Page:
In Germany, business is conducted in a formal manner, with a conservative and formal dress code being the norm. Punctuality is vital at all meetings and it's considered rude to be late. Germans use titles often, with men referred to as 'Herr' and women as 'Frau', followed by their last names.

Meetings are often purely business and may not occur over lunches, which are generally more social. Shaking hands at the beginning and end of the meeting is common. Business hours are generally 9am to 6pm Monday to Friday, with an hour taken over lunch.

Passport & Visa

The borderless region known as the Schengen Area includes the following countries: Austria, Belgium, Czech Republic, Denmark, Estonia, Finland, France, Germany, Greece, Hungary, Iceland, Italy, Latvia, Lithuania, Luxembourg, Malta, The Netherlands, Norway, Poland, Portugal, Slovakia, Slovenia, Spain, Sweden, and Switzerland. All these countries issue a standard Schengen visa that has a multiple entry option, and which allows the holder to travel freely within the borders of all the aforementioned countries. Additionally, non-EEA members require proof of (i) onward or return tickets, (ii) the necessary travel documentation for their next destination, and (iii) sufficient funds to support themselves while in Germany. Note that citizens of Australia, Canada, Israel, Japan, New Zealand, Switzerland, and the USA are exempt from the requirement to hold onward tickets.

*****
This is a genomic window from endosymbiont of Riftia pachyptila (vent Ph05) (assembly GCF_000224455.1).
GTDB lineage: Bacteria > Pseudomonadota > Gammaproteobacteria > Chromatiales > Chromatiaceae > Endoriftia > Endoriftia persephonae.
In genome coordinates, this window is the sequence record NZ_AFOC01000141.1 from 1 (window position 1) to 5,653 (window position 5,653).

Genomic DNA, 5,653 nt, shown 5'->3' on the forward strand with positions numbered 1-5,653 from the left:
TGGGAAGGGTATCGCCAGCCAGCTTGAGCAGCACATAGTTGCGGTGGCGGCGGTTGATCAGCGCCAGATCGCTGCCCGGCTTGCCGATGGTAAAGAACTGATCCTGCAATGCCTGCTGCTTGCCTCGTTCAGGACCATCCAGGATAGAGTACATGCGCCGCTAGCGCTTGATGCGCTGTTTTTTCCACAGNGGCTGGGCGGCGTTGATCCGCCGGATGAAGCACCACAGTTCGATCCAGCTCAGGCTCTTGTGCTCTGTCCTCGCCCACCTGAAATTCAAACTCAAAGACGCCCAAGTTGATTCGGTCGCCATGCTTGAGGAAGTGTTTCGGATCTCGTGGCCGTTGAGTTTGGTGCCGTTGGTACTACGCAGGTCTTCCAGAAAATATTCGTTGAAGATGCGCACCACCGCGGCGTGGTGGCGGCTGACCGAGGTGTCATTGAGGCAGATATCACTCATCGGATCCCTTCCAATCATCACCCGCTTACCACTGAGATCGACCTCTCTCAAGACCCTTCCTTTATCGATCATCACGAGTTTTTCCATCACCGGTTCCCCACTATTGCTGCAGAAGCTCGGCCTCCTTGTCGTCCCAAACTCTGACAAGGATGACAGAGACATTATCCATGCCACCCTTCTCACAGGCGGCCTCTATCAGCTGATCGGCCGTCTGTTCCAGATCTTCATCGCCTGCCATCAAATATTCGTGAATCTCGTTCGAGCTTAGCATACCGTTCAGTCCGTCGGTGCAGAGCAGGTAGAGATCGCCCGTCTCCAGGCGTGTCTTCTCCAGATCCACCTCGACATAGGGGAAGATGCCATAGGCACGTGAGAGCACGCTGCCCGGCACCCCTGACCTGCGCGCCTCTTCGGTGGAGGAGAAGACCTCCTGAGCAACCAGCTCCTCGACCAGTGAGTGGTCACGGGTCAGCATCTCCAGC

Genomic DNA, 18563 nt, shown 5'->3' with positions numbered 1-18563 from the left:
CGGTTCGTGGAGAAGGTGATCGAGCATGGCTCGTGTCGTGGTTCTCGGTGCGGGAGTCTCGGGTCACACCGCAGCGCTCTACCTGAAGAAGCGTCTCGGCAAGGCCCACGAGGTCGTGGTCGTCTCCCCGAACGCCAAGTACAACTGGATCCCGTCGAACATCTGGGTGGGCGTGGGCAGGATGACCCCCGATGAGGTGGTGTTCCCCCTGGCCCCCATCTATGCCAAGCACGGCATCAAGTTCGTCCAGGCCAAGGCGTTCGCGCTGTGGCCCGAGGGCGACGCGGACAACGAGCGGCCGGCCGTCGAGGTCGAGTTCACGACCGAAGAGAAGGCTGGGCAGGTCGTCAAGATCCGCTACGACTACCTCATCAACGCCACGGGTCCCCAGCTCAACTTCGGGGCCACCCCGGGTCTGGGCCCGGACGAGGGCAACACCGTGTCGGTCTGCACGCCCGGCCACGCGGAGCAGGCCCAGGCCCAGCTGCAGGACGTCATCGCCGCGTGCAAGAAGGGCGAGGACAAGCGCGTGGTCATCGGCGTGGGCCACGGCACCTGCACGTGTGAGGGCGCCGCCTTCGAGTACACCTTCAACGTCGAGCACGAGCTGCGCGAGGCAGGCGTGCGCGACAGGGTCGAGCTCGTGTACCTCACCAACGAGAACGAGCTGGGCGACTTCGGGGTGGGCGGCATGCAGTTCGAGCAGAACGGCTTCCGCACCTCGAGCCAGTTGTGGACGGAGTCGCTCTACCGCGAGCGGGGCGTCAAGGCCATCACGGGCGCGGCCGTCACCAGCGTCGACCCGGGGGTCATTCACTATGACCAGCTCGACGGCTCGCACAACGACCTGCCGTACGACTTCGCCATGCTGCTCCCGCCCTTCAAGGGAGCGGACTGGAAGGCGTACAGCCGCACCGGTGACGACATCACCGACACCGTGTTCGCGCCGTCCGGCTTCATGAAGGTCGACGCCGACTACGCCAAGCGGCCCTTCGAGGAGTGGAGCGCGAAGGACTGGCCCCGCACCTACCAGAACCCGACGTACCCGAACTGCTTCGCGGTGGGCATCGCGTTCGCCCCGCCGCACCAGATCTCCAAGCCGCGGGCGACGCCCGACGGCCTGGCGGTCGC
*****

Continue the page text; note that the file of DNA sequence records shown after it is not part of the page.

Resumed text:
It is highly recommended that your passport has at least six months validity remaining after your intended date of departure from your travel destination. Immigration officials often apply different rules to those stated by travel agents and official sources.


Visitors are not required to carry their passports with them at all times in Germany, but carrying some form of identification is advised. Smoking in public places such as bars and restaurants is illegal.

Duty Free

Passengers arriving from EU countries can enter Germany without paying duty on 800 cigarettes or 400g cigarillos or 200 cigars or 1kg tobacco; 90 litres of still wine; 110 litres of beer; and 10 litres of alcohol stronger than 20 percent or 20 litres of fortified wine, sparkling wine or other liqueurs up to 22 percent.

Passengers arriving from non-EU countries, over the age of 17, can enter Germany without paying duty on 200 cigarettes or 100 cigarillos or 50 cigars or 250g smoking tobacco; 4 litres of wine and 16 litres of beer and 1 litre of spirits over 22 percent volume; or 2 litres of spirits under 22 percent volume. Other goods to the value of €430 for travellers arriving by air or sea, and €300 for travellers arriving by land.